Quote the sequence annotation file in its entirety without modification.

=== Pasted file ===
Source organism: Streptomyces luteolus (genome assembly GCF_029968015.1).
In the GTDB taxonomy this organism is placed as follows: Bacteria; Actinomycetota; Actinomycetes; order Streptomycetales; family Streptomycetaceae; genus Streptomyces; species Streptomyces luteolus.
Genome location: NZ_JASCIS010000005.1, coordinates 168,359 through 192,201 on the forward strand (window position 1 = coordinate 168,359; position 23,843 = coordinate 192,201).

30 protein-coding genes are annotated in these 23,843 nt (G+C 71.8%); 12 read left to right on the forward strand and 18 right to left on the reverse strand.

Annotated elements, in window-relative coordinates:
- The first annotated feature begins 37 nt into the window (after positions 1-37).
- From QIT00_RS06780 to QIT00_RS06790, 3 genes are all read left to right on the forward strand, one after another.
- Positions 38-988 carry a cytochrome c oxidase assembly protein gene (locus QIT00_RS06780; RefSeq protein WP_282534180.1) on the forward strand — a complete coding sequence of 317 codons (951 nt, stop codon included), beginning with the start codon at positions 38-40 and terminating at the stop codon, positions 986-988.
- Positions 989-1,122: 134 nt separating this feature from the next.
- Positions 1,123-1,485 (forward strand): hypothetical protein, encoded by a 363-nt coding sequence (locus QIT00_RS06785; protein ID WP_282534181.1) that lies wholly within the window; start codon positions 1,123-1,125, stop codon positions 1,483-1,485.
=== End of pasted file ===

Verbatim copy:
Source organism: Streptomyces luteolus (genome assembly GCF_029968015.1).
In the GTDB taxonomy this organism is placed as follows: Bacteria; Actinomycetota; Actinomycetes; order Streptomycetales; family Streptomycetaceae; genus Streptomyces; species Streptomyces luteolus.
Genome location: NZ_JASCIS010000005.1, coordinates 168,359 through 192,201 on the forward strand (window position 1 = coordinate 168,359; position 23,843 = coordinate 192,201).

30 protein-coding genes are annotated in these 23,843 nt (G+C 71.8%); 12 read left to right on the forward strand and 18 right to left on the reverse strand.

Annotated elements, in window-relative coordinates:
- The first annotated feature begins 37 nt into the window (after positions 1-37).
- From QIT00_RS06780 to QIT00_RS06790, 3 genes are all read left to right on the forward strand, one after another.
- Positions 38-988 carry a cytochrome c oxidase assembly protein gene (locus QIT00_RS06780; RefSeq protein WP_282534180.1) on the forward strand — a complete coding sequence of 317 codons (951 nt, stop codon included), beginning with the start codon at positions 38-40 and terminating at the stop codon, positions 986-988.
- Positions 989-1,122: 134 nt separating this feature from the next.
- Positions 1,123-1,485 (forward strand): hypothetical protein, encoded by a 363-nt coding sequence (locus QIT00_RS06785; protein ID WP_282534181.1) that lies wholly within the window; start codon positions 1,123-1,125, stop codon positions 1,483-1,485.